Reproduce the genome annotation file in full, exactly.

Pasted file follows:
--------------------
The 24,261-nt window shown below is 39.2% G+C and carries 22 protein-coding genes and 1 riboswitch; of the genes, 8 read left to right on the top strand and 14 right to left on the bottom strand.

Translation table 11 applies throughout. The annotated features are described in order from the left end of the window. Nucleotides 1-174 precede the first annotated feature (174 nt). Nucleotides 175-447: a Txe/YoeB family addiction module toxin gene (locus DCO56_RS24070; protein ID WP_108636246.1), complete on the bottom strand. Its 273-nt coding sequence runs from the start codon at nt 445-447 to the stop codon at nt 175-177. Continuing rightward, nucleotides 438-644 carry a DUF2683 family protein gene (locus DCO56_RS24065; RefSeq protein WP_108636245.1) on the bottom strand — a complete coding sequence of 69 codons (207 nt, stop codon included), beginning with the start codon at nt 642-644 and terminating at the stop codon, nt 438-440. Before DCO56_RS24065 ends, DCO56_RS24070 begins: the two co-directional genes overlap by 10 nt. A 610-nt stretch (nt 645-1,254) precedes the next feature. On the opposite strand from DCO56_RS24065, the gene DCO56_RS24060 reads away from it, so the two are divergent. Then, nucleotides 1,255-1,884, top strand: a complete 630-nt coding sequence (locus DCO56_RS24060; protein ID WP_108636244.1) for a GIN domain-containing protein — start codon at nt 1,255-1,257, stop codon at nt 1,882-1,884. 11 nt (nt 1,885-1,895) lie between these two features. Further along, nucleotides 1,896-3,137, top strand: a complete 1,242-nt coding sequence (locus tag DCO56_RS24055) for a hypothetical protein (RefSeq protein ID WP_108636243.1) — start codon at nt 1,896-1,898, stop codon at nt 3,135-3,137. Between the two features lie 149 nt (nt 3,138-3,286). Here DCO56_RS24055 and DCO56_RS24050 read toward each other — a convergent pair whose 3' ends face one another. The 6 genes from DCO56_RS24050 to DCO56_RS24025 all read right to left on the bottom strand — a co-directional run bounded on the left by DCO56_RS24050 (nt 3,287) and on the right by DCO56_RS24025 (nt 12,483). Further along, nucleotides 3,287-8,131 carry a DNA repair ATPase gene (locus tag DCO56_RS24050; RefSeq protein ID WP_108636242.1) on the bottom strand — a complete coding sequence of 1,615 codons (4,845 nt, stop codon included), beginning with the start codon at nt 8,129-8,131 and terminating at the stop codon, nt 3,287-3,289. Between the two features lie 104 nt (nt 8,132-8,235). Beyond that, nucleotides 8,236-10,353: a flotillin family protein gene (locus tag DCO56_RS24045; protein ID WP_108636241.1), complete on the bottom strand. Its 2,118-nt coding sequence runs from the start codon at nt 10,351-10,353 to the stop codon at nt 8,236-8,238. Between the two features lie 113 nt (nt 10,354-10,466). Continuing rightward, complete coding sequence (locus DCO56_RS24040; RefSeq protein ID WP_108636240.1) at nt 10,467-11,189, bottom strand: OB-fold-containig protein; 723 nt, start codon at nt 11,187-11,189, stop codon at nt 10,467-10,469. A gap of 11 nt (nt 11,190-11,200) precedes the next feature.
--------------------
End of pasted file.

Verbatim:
The 24,261-nt window shown below is 39.2% G+C and carries 22 protein-coding genes and 1 riboswitch; of the genes, 8 read left to right on the top strand and 14 right to left on the bottom strand.

Translation table 11 applies throughout. The annotated features are described in order from the left end of the window. Nucleotides 1-174 precede the first annotated feature (174 nt). Nucleotides 175-447: a Txe/YoeB family addiction module toxin gene (locus DCO56_RS24070; protein ID WP_108636246.1), complete on the bottom strand. Its 273-nt coding sequence runs from the start codon at nt 445-447 to the stop codon at nt 175-177. Continuing rightward, nucleotides 438-644 carry a DUF2683 family protein gene (locus DCO56_RS24065; RefSeq protein WP_108636245.1) on the bottom strand — a complete coding sequence of 69 codons (207 nt, stop codon included), beginning with the start codon at nt 642-644 and terminating at the stop codon, nt 438-440. Before DCO56_RS24065 ends, DCO56_RS24070 begins: the two co-directional genes overlap by 10 nt. A 610-nt stretch (nt 645-1,254) precedes the next feature. On the opposite strand from DCO56_RS24065, the gene DCO56_RS24060 reads away from it, so the two are divergent. Then, nucleotides 1,255-1,884, top strand: a complete 630-nt coding sequence (locus DCO56_RS24060; protein ID WP_108636244.1) for a GIN domain-containing protein — start codon at nt 1,255-1,257, stop codon at nt 1,882-1,884. 11 nt (nt 1,885-1,895) lie between these two features. Further along, nucleotides 1,896-3,137, top strand: a complete 1,242-nt coding sequence (locus tag DCO56_RS24055) for a hypothetical protein (RefSeq protein ID WP_108636243.1) — start codon at nt 1,896-1,898, stop codon at nt 3,135-3,137. Between the two features lie 149 nt (nt 3,138-3,286). Here DCO56_RS24055 and DCO56_RS24050 read toward each other — a convergent pair whose 3' ends face one another. The 6 genes from DCO56_RS24050 to DCO56_RS24025 all read right to left on the bottom strand — a co-directional run bounded on the left by DCO56_RS24050 (nt 3,287) and on the right by DCO56_RS24025 (nt 12,483). Further along, nucleotides 3,287-8,131 carry a DNA repair ATPase gene (locus tag DCO56_RS24050; RefSeq protein ID WP_108636242.1) on the bottom strand — a complete coding sequence of 1,615 codons (4,845 nt, stop codon included), beginning with the start codon at nt 8,129-8,131 and terminating at the stop codon, nt 3,287-3,289. Between the two features lie 104 nt (nt 8,132-8,235). Beyond that, nucleotides 8,236-10,353: a flotillin family protein gene (locus tag DCO56_RS24045; protein ID WP_108636241.1), complete on the bottom strand. Its 2,118-nt coding sequence runs from the start codon at nt 10,351-10,353 to the stop codon at nt 8,236-8,238. Between the two features lie 113 nt (nt 10,354-10,466). Continuing rightward, complete coding sequence (locus DCO56_RS24040; RefSeq protein ID WP_108636240.1) at nt 10,467-11,189, bottom strand: OB-fold-containig protein; 723 nt, start codon at nt 11,187-11,189, stop codon at nt 10,467-10,469. A gap of 11 nt (nt 11,190-11,200) precedes the next feature.